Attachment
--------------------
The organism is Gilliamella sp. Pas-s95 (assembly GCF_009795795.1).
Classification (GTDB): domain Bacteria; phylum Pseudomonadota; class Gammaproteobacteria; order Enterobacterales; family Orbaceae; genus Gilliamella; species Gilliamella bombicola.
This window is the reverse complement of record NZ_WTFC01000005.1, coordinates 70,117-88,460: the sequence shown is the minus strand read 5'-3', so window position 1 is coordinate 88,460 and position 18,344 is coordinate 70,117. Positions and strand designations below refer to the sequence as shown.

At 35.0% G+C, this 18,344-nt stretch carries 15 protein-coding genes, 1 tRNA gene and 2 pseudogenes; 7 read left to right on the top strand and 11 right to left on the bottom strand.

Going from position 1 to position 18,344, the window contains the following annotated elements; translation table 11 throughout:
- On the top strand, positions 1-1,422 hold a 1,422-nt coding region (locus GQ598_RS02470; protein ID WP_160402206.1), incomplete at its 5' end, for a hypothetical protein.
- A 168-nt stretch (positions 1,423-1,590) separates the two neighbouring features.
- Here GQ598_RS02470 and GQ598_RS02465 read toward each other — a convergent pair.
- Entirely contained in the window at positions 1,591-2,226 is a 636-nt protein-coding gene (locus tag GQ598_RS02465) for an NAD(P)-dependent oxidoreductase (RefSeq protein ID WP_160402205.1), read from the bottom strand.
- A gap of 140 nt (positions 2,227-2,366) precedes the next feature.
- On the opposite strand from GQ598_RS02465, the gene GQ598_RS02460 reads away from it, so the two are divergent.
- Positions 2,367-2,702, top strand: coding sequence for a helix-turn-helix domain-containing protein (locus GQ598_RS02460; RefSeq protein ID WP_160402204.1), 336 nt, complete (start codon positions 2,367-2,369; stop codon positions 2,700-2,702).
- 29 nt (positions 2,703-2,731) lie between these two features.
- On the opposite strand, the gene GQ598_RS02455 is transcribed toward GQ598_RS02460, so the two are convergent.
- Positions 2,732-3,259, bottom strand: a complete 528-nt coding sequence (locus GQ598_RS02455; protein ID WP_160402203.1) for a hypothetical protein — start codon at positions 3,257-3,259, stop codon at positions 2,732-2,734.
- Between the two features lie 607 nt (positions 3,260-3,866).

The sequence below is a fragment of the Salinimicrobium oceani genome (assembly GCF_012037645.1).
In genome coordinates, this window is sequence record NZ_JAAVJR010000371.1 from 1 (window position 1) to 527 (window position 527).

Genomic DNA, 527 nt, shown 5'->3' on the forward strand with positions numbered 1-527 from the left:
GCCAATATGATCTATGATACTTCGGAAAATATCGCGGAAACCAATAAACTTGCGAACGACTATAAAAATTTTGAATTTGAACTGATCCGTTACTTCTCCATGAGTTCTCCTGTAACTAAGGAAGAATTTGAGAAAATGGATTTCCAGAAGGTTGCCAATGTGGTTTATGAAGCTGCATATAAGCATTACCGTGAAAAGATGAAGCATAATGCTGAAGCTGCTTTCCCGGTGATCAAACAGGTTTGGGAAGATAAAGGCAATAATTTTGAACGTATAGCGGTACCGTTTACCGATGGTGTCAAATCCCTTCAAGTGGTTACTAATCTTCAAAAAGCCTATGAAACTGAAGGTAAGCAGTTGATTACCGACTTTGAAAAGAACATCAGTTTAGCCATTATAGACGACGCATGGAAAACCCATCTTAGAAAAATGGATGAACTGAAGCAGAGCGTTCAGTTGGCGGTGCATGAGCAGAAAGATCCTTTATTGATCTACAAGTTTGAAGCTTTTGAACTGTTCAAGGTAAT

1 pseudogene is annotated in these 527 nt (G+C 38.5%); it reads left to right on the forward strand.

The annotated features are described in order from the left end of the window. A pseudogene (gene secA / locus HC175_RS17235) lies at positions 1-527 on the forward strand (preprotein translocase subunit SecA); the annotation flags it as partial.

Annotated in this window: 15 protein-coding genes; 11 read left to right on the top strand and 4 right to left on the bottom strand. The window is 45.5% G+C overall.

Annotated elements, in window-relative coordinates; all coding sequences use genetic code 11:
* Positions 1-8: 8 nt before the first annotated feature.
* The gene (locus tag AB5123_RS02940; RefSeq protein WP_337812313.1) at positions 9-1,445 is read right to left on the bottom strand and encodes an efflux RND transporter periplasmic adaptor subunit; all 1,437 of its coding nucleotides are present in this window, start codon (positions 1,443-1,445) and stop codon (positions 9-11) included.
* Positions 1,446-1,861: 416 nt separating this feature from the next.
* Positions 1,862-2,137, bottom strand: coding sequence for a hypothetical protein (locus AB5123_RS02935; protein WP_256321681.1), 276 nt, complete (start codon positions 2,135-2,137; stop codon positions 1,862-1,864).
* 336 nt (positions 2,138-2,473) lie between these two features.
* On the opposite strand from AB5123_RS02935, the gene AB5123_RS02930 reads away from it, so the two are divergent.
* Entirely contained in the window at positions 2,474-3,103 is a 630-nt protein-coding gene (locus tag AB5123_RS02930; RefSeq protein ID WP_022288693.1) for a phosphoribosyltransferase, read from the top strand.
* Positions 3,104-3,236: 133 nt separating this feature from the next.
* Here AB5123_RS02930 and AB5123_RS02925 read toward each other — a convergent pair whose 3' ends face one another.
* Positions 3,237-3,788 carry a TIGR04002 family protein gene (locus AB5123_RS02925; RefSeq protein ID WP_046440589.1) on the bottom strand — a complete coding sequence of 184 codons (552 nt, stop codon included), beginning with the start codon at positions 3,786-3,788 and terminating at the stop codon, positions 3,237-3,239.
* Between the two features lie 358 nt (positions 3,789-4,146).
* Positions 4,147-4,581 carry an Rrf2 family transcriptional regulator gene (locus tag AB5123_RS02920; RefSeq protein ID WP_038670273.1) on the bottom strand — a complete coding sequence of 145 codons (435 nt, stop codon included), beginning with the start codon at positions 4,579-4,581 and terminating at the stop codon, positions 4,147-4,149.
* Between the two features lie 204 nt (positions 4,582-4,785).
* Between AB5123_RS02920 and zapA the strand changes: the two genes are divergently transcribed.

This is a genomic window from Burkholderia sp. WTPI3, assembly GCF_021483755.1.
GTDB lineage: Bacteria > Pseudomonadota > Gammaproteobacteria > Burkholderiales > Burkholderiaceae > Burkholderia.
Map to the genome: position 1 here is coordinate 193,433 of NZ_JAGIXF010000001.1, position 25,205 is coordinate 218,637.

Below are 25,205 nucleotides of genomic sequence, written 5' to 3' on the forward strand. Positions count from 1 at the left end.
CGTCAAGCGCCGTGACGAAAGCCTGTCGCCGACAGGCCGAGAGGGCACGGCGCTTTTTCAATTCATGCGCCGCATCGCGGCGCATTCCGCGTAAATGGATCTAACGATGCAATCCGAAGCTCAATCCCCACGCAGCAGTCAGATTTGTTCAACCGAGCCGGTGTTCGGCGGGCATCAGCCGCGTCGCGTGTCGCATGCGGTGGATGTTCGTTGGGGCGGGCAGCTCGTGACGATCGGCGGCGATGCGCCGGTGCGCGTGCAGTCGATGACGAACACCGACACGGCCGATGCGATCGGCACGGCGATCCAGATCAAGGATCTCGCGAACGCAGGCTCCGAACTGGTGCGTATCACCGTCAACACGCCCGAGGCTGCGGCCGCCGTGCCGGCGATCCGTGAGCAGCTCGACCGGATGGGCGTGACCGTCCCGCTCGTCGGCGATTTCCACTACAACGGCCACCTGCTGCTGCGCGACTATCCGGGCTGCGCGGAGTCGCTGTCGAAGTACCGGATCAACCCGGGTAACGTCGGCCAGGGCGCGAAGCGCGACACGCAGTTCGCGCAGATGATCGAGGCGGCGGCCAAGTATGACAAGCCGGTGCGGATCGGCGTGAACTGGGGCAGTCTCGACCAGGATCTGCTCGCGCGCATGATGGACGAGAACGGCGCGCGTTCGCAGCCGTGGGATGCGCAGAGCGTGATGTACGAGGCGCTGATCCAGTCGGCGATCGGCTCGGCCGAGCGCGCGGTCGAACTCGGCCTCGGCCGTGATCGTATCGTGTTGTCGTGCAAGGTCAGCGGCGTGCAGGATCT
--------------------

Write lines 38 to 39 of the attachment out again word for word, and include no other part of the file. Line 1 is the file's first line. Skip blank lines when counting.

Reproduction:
* Between AB5123_RS02920 and zapA the strand changes: the two genes are divergently transcribed.

This is a genomic window from Burkholderia sp. WTPI3, assembly GCF_021483755.1.